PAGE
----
Two Milton residents busted in dogfighting ring

Posted on September 26, 2019 by Staff reports

Five individuals were arrested yesterday on a 44-count federal indictment charging violations of the dogfighting prohibitions of the federal Animal Welfare Act, and conspiracy to commit those violations. The arrests were announced by U.S. Attorney Lawrence Keefe of the Northern District of Florida and Assistant Attorney General Jeffrey Bossert Clark for the U.S. Department of Justice Environment and Natural Resources Division.

Shane Patrick Sprague, 35, of Pensacola, Florida, Derek Jedidiah Golson, aka Derek Jedidiah Murray, 38, of Pensacola, Florida, Haley Cook Murph, 24, of Milton, Florida, David Lee Moser, 36, of Waynesboro, Tennessee, and James “Tommy” Peek, 67, of Milton, Florida were indicted in the case involving C Wood Kennels. 

The indictment alleges that defendants Sprague and Golson operated C Wood Kennels, a dogfighting operation that arranged dogfights, allowed fighting dogs to attack “bait” animals, and trafficked in fighting dogs with defendant Moser and others outside of Florida, including through an underground dogfighting website.  The indictment further alleges that defendant Peek acted as a source to supply fighting dogs to C Wood Kennels. 

According to the indictment, defendant Murph’s role was that of a makeshift “veterinarian” for C Wood Kennels. Although Murph at no time possessed a veterinary license, she offered to and did perform veterinary and surgical procedures on fighting dogs so the kennel could avoid the scrutiny of a licensed veterinarian. The defendant also possessed veterinary equipment used to treat injured fighting dogs, including skin staplers, sutures, intravenous bags and lines, scalpels, and injectable animal steroids.

“Dogfighting is a blight on humanity, one that has no place in the Northern District of Florida or anywhere else,” said U.S. Attorney Keefe. “We will continue to work with federal and local law enforcement agencies to root out this barbaric blood sport, in Florida and beyond.”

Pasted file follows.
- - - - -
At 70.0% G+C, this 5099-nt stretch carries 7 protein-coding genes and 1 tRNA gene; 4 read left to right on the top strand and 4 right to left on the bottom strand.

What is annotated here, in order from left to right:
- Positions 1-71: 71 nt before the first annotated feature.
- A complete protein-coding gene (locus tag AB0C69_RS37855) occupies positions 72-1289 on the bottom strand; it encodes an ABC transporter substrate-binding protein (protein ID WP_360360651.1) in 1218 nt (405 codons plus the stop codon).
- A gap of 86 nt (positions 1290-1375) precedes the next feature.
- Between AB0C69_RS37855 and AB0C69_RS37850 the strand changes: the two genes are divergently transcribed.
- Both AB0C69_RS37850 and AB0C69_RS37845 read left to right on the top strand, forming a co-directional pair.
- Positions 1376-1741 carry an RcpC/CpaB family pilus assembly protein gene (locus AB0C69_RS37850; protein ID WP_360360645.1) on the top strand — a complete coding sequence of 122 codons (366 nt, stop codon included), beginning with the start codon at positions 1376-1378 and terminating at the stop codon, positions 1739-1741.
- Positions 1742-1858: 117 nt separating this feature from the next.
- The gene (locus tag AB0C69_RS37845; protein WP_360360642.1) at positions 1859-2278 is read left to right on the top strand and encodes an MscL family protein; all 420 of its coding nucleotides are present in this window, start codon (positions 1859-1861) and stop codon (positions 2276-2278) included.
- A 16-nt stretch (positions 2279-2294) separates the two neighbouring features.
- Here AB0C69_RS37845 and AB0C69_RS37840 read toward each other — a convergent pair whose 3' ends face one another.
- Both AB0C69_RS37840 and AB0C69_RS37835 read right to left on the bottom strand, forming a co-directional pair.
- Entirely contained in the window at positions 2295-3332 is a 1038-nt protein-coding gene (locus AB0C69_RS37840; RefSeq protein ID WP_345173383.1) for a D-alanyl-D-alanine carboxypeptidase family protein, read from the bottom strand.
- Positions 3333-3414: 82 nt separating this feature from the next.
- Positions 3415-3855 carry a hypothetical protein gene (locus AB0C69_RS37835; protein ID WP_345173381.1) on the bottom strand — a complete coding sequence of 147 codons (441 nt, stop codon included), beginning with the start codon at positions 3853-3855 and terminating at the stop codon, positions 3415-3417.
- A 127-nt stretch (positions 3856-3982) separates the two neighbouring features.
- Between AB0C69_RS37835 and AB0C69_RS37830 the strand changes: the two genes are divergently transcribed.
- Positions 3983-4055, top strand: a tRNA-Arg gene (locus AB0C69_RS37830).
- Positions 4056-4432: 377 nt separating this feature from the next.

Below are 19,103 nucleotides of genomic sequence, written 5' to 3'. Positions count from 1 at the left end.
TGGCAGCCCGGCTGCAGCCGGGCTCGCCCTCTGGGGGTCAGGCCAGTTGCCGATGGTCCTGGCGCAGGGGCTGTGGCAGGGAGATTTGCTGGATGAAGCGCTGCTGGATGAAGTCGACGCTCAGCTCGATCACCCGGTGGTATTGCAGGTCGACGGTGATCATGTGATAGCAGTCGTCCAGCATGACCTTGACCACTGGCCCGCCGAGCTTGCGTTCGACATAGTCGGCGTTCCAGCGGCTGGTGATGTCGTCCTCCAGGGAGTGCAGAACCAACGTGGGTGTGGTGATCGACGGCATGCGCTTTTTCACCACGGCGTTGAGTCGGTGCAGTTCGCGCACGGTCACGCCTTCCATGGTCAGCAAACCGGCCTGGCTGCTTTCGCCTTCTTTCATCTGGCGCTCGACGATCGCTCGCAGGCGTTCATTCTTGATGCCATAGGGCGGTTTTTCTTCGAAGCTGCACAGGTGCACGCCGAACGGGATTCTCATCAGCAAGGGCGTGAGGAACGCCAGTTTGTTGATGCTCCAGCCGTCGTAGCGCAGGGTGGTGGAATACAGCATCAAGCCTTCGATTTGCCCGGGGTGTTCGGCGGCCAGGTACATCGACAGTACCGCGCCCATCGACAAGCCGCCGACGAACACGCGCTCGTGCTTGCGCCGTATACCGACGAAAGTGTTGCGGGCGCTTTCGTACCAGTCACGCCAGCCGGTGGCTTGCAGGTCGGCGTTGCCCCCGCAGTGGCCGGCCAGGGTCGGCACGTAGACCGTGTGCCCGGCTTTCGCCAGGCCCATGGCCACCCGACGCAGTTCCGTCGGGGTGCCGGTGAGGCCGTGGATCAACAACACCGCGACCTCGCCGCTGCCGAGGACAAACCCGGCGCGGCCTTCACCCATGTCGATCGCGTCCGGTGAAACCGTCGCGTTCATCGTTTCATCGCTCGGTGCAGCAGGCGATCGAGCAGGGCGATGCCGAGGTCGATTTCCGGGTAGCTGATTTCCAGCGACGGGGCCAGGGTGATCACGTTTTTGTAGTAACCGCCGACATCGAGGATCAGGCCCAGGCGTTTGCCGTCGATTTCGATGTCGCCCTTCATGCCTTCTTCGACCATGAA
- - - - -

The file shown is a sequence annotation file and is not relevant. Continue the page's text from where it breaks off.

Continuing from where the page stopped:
“As this case demonstrates, we are aggressively prosecuting dogfighters and those who support their inhumane criminal enterprises – including unscrupulous veterinarians or veterinary poseurs,” said Assistant Attorney General Jeffrey Bossert Clark of the Justice Department’s Environment and Natural Resources Division.  “We thank our federal and local law enforcement partners who made this operation possible.”

“The provisions of the Animal Welfare Act were designed to protect animals from being used in illegal fighting ventures, which often entail other forms of criminal activity involving drugs, firearms, and gambling,” said Special Agent in Charge Bethanne M. Dinkins of the U.S. Department of Agriculture-Office of Inspector General. “Animal fighting is an investigative priority for USDA-OIG, and together with the Department of Justice, we will work with our law enforcement partners to investigate and assist in the criminal prosecution of those who participate in animal fighting ventures.”

The federal Animal Welfare Act makes it a felony to sponsor or exhibit an animal in an animal fighting venture and to possess, train, sell, purchase, transport, deliver, or receive an animal for purposes of having the animal participate in an animal fighting venture.

This matter continues to be investigated by the U.S. Department of Agriculture, Office of the Inspector General. Assistant United States Attorney Ryan Love and Department of Justice Trial Attorney Ethan Eddy are prosecuting the case.  If convicted, each defendant faces up to five years in prison and a $250,000 fine per count. 

An indictment is merely an allegation by a grand jury that a defendant has committed a violation of federal criminal law and is not evidence of guilt. All defendants are presumed innocent and entitled to a fair trial, during which it will be the government’s burden to prove guilt beyond a reasonable doubt at trial.